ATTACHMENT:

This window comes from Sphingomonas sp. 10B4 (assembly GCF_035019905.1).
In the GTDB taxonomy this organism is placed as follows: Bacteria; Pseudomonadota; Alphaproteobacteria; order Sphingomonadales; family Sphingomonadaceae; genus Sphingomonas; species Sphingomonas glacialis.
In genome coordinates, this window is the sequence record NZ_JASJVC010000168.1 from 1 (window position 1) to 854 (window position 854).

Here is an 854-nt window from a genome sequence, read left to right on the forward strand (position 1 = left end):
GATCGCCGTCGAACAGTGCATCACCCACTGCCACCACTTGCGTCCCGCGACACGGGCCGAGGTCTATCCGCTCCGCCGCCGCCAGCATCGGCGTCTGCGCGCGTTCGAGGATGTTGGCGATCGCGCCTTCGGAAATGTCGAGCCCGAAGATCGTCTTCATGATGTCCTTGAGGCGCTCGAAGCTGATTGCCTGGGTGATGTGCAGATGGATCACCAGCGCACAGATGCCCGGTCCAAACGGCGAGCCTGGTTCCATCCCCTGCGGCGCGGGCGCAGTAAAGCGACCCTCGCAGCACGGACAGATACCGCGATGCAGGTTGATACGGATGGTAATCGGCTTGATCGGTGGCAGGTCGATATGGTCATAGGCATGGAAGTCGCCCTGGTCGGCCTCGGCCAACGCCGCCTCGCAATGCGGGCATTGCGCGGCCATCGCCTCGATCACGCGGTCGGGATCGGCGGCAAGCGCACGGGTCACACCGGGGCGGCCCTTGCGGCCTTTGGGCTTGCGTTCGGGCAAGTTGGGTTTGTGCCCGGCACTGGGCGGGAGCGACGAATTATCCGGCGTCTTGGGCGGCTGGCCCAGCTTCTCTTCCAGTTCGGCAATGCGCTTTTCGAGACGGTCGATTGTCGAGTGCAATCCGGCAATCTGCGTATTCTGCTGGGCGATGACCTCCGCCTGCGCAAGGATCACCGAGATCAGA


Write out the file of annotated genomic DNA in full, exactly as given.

This window comes from Sphingomonas sp. 10B4 (assembly GCF_035019905.1).
In the GTDB taxonomy this organism is placed as follows: Bacteria; Pseudomonadota; Alphaproteobacteria; order Sphingomonadales; family Sphingomonadaceae; genus Sphingomonas; species Sphingomonas glacialis.
In genome coordinates, this window is the sequence record NZ_JASJVC010000168.1 from 1 (window position 1) to 854 (window position 854).

Here is an 854-nt window from a genome sequence, read left to right on the forward strand (position 1 = left end):
GATCGCCGTCGAACAGTGCATCACCCACTGCCACCACTTGCGTCCCGCGACACGGGCCGAGGTCTATCCGCTCCGCCGCCGCCAGCATCGGCGTCTGCGCGCGTTCGAGGATGTTGGCGATCGCGCCTTCGGAAATGTCGAGCCCGAAGATCGTCTTCATGATGTCCTTGAGGCGCTCGAAGCTGATTGCCTGGGTGATGTGCAGATGGATCACCAGCGCACAGATGCCCGGTCCAAACGGCGAGCCTGGTTCCATCCCCTGCGGCGCGGGCGCAGTAAAGCGACCCTCGCAGCACGGACAGATACCGCGATGCAGGTTGATACGGATGGTAATCGGCTTGATCGGTGGCAGGTCGATATGGTCATAGGCATGGAAGTCGCCCTGGTCGGCCTCGGCCAACGCCGCCTCGCAATGCGGGCATTGCGCGGCCATCGCCTCGATCACGCGGTCGGGATCGGCGGCAAGCGCACGGGTCACACCGGGGCGGCCCTTGCGGCCTTTGGGCTTGCGTTCGGGCAAGTTGGGTTTGTGCCCGGCACTGGGCGGGAGCGACGAATTATCCGGCGTCTTGGGCGGCTGGCCCAGCTTCTCTTCCAGTTCGGCAATGCGCTTTTCGAGACGGTCGATTGTCGAGTGCAATCCGGCAATCTGCGTATTCTGCTGGGCGATGACCTCCGCCTGCGCAAGGATCACCGAGATCAGA